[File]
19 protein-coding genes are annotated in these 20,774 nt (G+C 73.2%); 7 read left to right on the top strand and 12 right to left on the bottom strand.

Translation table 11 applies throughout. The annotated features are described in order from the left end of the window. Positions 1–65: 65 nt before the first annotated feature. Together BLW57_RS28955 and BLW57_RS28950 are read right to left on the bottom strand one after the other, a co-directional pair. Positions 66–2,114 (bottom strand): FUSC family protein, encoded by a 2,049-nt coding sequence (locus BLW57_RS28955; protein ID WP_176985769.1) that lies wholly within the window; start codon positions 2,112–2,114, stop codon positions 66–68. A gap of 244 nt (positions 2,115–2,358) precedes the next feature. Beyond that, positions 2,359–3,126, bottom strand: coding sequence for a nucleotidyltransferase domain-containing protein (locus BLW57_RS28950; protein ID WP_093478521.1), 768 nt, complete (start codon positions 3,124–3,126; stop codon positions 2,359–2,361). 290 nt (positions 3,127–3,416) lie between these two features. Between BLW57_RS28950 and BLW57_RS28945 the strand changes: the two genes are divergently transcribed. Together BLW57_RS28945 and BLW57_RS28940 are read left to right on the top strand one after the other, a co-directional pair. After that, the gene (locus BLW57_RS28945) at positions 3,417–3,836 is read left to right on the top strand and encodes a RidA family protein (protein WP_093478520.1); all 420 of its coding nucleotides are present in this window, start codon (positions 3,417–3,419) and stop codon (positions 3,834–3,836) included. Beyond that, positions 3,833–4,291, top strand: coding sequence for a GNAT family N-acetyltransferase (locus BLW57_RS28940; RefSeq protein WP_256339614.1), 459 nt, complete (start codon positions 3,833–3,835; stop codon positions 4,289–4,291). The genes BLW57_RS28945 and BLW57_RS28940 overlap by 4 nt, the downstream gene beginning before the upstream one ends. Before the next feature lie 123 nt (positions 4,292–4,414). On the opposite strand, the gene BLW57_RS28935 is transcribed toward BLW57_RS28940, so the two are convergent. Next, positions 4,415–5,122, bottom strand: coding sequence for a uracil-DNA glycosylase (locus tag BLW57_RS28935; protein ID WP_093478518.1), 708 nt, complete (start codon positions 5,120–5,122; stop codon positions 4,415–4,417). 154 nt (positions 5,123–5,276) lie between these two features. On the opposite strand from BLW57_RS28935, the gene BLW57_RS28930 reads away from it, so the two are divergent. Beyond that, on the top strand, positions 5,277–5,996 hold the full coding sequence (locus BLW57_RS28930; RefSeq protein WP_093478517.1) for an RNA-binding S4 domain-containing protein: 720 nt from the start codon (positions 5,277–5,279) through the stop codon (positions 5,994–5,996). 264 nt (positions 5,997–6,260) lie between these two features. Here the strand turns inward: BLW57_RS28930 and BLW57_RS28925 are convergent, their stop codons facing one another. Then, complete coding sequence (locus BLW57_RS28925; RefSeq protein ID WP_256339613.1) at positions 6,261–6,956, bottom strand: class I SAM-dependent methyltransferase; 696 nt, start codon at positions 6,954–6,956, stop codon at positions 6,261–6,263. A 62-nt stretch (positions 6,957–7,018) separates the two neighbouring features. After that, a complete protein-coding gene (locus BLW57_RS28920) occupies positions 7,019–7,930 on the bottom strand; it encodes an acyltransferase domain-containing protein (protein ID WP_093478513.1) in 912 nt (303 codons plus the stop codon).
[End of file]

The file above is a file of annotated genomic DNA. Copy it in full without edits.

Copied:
19 protein-coding genes are annotated in these 20,774 nt (G+C 73.2%); 7 read left to right on the top strand and 12 right to left on the bottom strand.

Translation table 11 applies throughout. The annotated features are described in order from the left end of the window. Positions 1–65: 65 nt before the first annotated feature. Together BLW57_RS28955 and BLW57_RS28950 are read right to left on the bottom strand one after the other, a co-directional pair. Positions 66–2,114 (bottom strand): FUSC family protein, encoded by a 2,049-nt coding sequence (locus BLW57_RS28955; protein ID WP_176985769.1) that lies wholly within the window; start codon positions 2,112–2,114, stop codon positions 66–68. A gap of 244 nt (positions 2,115–2,358) precedes the next feature. Beyond that, positions 2,359–3,126, bottom strand: coding sequence for a nucleotidyltransferase domain-containing protein (locus BLW57_RS28950; protein ID WP_093478521.1), 768 nt, complete (start codon positions 3,124–3,126; stop codon positions 2,359–2,361). 290 nt (positions 3,127–3,416) lie between these two features. Between BLW57_RS28950 and BLW57_RS28945 the strand changes: the two genes are divergently transcribed. Together BLW57_RS28945 and BLW57_RS28940 are read left to right on the top strand one after the other, a co-directional pair. After that, the gene (locus BLW57_RS28945) at positions 3,417–3,836 is read left to right on the top strand and encodes a RidA family protein (protein WP_093478520.1); all 420 of its coding nucleotides are present in this window, start codon (positions 3,417–3,419) and stop codon (positions 3,834–3,836) included. Beyond that, positions 3,833–4,291, top strand: coding sequence for a GNAT family N-acetyltransferase (locus BLW57_RS28940; RefSeq protein WP_256339614.1), 459 nt, complete (start codon positions 3,833–3,835; stop codon positions 4,289–4,291). The genes BLW57_RS28945 and BLW57_RS28940 overlap by 4 nt, the downstream gene beginning before the upstream one ends. Before the next feature lie 123 nt (positions 4,292–4,414). On the opposite strand, the gene BLW57_RS28935 is transcribed toward BLW57_RS28940, so the two are convergent. Next, positions 4,415–5,122, bottom strand: coding sequence for a uracil-DNA glycosylase (locus tag BLW57_RS28935; protein ID WP_093478518.1), 708 nt, complete (start codon positions 5,120–5,122; stop codon positions 4,415–4,417). 154 nt (positions 5,123–5,276) lie between these two features. On the opposite strand from BLW57_RS28935, the gene BLW57_RS28930 reads away from it, so the two are divergent. Beyond that, on the top strand, positions 5,277–5,996 hold the full coding sequence (locus BLW57_RS28930; RefSeq protein WP_093478517.1) for an RNA-binding S4 domain-containing protein: 720 nt from the start codon (positions 5,277–5,279) through the stop codon (positions 5,994–5,996). 264 nt (positions 5,997–6,260) lie between these two features. Here the strand turns inward: BLW57_RS28930 and BLW57_RS28925 are convergent, their stop codons facing one another. Then, complete coding sequence (locus BLW57_RS28925; RefSeq protein ID WP_256339613.1) at positions 6,261–6,956, bottom strand: class I SAM-dependent methyltransferase; 696 nt, start codon at positions 6,954–6,956, stop codon at positions 6,261–6,263. A 62-nt stretch (positions 6,957–7,018) separates the two neighbouring features. After that, a complete protein-coding gene (locus BLW57_RS28920) occupies positions 7,019–7,930 on the bottom strand; it encodes an acyltransferase domain-containing protein (protein ID WP_093478513.1) in 912 nt (303 codons plus the stop codon).